A club measuring on the low end of the swingweight scale (A0) will feel lighter than one measuring on the high end (F10). That said, two clubs having identical headweights may have distinctly different swingweights. This is because swingweight is a reflection of the weight distribution of the entire club. A club feels heavier during the swing as the balance point nears the head, and lighter as it nears the grip.

Feel in golf is never so important as it is in putting, and Bellum Winmore believes that golfers should be able to tune their putters to suit their own personal strength and stroke characteristics. That is why every Bellum Winmore Milled Putter is available with back weighting from 10g to 100g.

With putters, as in life, it’s important to find proper balance.

Adjusting the feel is part of the Bellum Winmore process. That’s a plus.



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Line or no line. You have the choice. As a no-line guy, that’s a huge option. Every custom putter I have ever ordered has been line-less, which is probably why only-with-lines production putters don’t last long in my bag. Bellum Winmore gives you the option. It’s as easy as using a drop down menu on their ordering page. Can you imagine what it would take for you to get a putter from another big company without a line? Ask your buddy how much he paid for that line-less Newport 2.

As I mentioned before, I also appreciated the presence of the thick top line when it came to lining up the putt. The position of the cavity also ties in nicely for alignment. The short neck seems to get itself out of the way so you can really see the relationship between the ball and the face.



Here is the real measuring stick of the Bellum Winmore: accuracy. No putter is going to make it in the market if it misses the hole with tiresome regularity. Here is how our testers faired with the 707.


I think that an 84 is a solid score from a first-time offering, from a brand new company. Our testers were a little shaky at 5’, commenting about both the lack of line and head-heavy feel. Once they had taken a few more putts, accuracy jumped dramatically. Another interesting thing was that more than one tester mentioned how nice the putter would feel with a bit more grip weight. This was unprompted by me. I didn’t mention Bellum Winmore’s weights at all. Looks like the Bellum Winmore guys really understand their product.


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Fit For Stroke

Don’t change your stroke. Change your putter.

The (FIT FOR STROKE™) concept was developed by PING, yet another genius fitting system they have developed for golfers. It works hand-in-hand with the iPING Putter App which is highly suggest everyone getting (IT’S FREE!). You might be surprised to find out that the stroke you think you have isn’t the stroke you actually have.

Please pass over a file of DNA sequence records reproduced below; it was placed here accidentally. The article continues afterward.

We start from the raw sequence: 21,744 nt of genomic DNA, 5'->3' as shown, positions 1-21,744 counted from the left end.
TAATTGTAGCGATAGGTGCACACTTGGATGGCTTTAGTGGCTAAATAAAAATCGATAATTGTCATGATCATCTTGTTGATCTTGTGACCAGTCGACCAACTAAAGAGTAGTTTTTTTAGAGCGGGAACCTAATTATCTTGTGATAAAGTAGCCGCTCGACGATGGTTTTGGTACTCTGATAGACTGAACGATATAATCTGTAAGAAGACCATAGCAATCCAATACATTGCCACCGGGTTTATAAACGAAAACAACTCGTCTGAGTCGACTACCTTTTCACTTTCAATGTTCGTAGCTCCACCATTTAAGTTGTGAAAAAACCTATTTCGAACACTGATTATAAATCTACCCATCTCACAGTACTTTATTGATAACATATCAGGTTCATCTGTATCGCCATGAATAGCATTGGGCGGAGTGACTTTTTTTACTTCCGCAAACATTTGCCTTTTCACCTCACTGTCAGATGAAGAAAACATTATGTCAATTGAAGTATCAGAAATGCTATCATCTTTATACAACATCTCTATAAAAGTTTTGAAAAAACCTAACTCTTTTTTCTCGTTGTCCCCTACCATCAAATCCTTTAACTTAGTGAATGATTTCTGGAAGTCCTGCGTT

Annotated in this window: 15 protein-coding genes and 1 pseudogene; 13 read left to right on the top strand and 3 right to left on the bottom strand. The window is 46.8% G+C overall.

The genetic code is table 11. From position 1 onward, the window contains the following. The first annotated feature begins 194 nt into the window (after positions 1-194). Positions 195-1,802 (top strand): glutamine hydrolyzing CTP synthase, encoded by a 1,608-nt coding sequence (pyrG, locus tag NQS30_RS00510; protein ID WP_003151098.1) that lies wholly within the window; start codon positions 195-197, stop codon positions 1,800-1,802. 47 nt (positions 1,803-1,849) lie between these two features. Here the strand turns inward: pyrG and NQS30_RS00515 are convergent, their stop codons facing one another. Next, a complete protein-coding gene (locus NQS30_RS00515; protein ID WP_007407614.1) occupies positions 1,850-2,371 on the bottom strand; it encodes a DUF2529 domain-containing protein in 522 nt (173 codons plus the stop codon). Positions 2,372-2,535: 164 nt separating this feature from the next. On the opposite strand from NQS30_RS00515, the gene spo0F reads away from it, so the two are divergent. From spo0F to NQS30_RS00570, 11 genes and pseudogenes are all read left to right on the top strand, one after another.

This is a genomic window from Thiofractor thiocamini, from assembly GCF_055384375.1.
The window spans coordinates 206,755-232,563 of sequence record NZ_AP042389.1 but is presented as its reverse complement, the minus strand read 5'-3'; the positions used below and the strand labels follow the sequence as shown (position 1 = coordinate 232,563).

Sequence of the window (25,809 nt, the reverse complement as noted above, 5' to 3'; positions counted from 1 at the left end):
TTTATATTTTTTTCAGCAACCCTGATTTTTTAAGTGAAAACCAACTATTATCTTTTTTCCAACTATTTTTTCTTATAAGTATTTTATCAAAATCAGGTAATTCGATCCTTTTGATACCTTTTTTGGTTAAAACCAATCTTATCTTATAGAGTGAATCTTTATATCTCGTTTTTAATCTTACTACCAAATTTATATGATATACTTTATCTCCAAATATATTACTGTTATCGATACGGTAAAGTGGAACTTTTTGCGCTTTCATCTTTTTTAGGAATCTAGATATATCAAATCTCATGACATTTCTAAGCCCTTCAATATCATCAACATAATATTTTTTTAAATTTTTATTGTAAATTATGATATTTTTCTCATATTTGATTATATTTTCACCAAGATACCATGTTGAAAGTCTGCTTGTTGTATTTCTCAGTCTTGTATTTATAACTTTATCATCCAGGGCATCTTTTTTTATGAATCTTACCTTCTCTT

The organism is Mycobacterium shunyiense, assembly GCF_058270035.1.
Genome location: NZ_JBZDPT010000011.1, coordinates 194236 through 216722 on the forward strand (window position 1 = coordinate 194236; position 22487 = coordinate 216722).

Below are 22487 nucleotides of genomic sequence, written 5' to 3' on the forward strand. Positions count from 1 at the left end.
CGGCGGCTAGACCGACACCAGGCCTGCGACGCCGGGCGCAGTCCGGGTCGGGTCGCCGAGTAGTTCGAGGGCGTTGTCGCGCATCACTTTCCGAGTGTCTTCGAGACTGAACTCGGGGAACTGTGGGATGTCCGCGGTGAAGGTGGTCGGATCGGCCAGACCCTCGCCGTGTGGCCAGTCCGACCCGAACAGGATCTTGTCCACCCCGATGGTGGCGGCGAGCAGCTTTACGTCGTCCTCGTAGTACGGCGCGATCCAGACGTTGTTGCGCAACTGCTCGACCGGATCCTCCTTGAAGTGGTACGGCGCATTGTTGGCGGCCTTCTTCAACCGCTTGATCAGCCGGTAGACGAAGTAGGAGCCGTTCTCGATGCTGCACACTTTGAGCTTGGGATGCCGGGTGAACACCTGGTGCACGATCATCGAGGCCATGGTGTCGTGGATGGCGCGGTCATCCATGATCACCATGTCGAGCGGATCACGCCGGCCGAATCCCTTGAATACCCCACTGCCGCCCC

This addition to the MGS reviews will allow you to become a more consistent putter by matching you with models that better fit your stroke type. They will be broken down into three categories: (1) Straight – for face balance putters (2) Slight Arc – for mid toe hang putters (3) Strong Arc – for toe down putters

“Results from hundreds of player and robot tests at PING offer overwhelming scientific support for the effectiveness of fitting for stroke. In recent years more diagnostic tools and testing equipment have become available, and the results prove that a golfer’s consistency improves when their putter balance matches their stroke type. It was interesting to observe that golfers putt more consistently with stroke-appropriate models, but they also show a personal preference for these models, too. Prior to putting with them, golfers are drawn to models that fit their eye, even before they fit their stroke.” says PING.

The Bellum Winmore 707 is a: Slight Arc


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Ordering a Bellum Winmore

I started this article talking about risk in the golf market, from a company’s perspective. A consumer ordering a product from a new company is also a risky venture. Let’s see what Tim has to say about ordering and the future of Bellum Winmore.

What is the process for ordering a Bellum Winmore putter? is a fully functional commerce website where putters can be spec’d out and purchased via credit card or Paypal. Additionally we are working toward making our putters available at select pro shops along the east and west coasts.

What can a golfer expect when he or she games a Bellum Winmore putter?

Gaming a Bellum Winmore putter means you can expect the same pleasing feel at impact from model to model. In addition, our customers can rest assured that their sightline is in line with the COG.